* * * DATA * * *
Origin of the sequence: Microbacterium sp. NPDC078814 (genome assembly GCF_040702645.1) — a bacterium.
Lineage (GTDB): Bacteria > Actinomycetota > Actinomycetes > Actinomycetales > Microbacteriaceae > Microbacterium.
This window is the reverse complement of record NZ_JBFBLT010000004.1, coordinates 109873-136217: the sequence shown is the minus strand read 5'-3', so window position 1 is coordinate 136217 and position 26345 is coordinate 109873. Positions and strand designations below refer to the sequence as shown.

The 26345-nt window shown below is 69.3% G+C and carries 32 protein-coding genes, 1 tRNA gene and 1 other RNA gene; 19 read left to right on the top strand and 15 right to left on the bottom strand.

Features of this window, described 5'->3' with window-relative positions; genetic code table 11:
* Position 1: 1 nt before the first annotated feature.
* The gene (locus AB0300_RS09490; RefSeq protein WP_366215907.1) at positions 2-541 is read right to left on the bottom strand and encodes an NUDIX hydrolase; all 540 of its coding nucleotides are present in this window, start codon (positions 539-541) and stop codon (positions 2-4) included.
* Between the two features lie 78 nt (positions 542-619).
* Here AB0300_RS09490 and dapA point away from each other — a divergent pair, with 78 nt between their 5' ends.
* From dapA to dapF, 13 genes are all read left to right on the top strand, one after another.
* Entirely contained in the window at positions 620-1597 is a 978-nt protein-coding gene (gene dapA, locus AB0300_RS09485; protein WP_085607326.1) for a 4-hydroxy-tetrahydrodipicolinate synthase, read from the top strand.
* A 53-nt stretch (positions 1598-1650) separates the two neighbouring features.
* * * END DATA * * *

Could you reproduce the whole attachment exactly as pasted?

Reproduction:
Origin of the sequence: Microbacterium sp. NPDC078814 (genome assembly GCF_040702645.1) — a bacterium.
Lineage (GTDB): Bacteria > Actinomycetota > Actinomycetes > Actinomycetales > Microbacteriaceae > Microbacterium.
This window is the reverse complement of record NZ_JBFBLT010000004.1, coordinates 109873-136217: the sequence shown is the minus strand read 5'-3', so window position 1 is coordinate 136217 and position 26345 is coordinate 109873. Positions and strand designations below refer to the sequence as shown.

The 26345-nt window shown below is 69.3% G+C and carries 32 protein-coding genes, 1 tRNA gene and 1 other RNA gene; 19 read left to right on the top strand and 15 right to left on the bottom strand.

Features of this window, described 5'->3' with window-relative positions; genetic code table 11:
* Position 1: 1 nt before the first annotated feature.
* The gene (locus AB0300_RS09490; RefSeq protein WP_366215907.1) at positions 2-541 is read right to left on the bottom strand and encodes an NUDIX hydrolase; all 540 of its coding nucleotides are present in this window, start codon (positions 539-541) and stop codon (positions 2-4) included.
* Between the two features lie 78 nt (positions 542-619).
* Here AB0300_RS09490 and dapA point away from each other — a divergent pair, with 78 nt between their 5' ends.
* From dapA to dapF, 13 genes are all read left to right on the top strand, one after another.
* Entirely contained in the window at positions 620-1597 is a 978-nt protein-coding gene (gene dapA, locus AB0300_RS09485; protein WP_085607326.1) for a 4-hydroxy-tetrahydrodipicolinate synthase, read from the top strand.
* A 53-nt stretch (positions 1598-1650) separates the two neighbouring features.